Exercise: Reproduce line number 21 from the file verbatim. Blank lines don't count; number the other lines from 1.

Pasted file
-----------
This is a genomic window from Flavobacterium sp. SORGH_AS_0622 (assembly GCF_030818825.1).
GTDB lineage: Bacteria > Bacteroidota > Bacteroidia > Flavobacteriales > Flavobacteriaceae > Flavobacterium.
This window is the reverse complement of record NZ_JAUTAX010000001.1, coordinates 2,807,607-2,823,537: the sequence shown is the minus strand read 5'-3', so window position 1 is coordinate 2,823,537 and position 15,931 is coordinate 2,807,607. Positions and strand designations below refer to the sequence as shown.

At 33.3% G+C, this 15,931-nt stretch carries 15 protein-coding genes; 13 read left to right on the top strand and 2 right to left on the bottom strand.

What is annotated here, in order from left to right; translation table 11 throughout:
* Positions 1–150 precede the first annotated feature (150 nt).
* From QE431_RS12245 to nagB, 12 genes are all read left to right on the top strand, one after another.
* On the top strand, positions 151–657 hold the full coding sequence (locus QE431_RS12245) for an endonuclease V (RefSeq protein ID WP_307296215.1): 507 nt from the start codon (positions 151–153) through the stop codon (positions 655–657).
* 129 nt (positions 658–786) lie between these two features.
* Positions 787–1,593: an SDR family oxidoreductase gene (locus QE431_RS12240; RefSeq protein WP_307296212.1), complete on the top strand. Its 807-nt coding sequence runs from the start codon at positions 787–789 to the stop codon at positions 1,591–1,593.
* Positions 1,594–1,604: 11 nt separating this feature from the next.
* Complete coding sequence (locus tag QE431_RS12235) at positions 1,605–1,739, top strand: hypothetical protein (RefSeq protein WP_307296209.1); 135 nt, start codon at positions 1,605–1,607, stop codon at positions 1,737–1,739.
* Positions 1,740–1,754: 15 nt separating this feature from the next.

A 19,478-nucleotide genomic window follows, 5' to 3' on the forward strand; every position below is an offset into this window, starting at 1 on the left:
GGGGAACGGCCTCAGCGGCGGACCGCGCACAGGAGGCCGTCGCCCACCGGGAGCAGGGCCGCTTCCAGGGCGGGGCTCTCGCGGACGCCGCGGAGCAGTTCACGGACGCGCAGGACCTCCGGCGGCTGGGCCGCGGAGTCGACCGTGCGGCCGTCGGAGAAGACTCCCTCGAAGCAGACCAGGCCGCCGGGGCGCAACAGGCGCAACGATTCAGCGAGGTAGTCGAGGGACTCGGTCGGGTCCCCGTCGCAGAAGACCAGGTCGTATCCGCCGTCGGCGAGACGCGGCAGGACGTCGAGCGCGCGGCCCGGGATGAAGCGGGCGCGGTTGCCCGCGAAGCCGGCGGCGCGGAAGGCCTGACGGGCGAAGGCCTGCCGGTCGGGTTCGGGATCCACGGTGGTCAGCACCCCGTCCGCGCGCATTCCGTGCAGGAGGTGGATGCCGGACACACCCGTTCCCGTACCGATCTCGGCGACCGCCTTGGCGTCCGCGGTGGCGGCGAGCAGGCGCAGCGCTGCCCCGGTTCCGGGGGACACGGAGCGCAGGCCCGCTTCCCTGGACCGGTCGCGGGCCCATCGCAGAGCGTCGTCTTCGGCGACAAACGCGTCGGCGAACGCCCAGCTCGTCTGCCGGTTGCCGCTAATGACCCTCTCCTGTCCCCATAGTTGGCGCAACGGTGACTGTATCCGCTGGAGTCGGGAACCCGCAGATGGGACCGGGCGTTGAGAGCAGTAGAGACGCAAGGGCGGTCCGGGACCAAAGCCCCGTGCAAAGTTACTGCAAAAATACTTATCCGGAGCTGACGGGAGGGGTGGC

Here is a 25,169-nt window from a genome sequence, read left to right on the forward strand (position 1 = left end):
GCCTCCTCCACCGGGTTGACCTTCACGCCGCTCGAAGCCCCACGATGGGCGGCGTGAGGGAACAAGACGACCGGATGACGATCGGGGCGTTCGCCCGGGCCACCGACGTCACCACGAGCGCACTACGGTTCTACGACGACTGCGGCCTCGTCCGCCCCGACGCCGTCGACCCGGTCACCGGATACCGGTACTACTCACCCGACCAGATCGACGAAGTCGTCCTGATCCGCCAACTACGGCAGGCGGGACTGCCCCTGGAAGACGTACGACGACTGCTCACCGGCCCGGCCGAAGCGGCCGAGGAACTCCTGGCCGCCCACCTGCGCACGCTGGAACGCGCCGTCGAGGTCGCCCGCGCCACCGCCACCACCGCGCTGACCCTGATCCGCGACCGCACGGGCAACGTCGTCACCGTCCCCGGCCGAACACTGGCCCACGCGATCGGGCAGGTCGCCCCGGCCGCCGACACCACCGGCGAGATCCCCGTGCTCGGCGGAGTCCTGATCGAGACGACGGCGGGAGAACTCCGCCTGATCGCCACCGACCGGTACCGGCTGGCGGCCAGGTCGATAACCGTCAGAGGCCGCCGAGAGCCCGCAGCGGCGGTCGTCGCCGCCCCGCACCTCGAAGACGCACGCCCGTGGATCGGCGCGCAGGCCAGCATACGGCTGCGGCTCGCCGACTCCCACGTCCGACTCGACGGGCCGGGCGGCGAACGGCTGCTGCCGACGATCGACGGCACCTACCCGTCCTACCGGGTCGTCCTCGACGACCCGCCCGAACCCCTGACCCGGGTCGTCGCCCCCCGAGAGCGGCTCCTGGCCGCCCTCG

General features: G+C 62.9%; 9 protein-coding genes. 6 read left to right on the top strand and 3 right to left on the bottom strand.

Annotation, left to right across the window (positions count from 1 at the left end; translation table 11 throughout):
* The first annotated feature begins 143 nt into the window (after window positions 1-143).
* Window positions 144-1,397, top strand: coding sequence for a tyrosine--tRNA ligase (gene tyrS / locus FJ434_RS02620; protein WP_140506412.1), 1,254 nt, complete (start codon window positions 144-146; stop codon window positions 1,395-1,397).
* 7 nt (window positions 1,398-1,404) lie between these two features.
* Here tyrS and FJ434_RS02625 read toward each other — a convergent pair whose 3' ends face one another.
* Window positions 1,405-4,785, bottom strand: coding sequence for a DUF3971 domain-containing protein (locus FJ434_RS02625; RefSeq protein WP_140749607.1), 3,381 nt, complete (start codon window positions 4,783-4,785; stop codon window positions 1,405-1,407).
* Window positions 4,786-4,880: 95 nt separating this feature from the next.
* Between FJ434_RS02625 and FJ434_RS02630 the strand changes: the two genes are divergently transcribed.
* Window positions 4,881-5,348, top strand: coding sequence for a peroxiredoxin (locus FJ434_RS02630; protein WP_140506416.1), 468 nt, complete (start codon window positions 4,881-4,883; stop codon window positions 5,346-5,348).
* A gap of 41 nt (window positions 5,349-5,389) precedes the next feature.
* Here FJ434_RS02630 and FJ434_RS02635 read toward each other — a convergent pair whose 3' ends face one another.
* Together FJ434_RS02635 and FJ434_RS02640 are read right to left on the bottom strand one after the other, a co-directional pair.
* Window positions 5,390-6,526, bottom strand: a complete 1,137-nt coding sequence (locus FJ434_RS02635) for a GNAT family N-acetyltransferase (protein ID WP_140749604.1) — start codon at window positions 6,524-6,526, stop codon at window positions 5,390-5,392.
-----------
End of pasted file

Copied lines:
* Window positions 144-1,397, top strand: coding sequence for a tyrosine--tRNA ligase (gene tyrS / locus FJ434_RS02620; protein WP_140506412.1), 1,254 nt, complete (start codon window positions 144-146; stop codon window positions 1,395-1,397).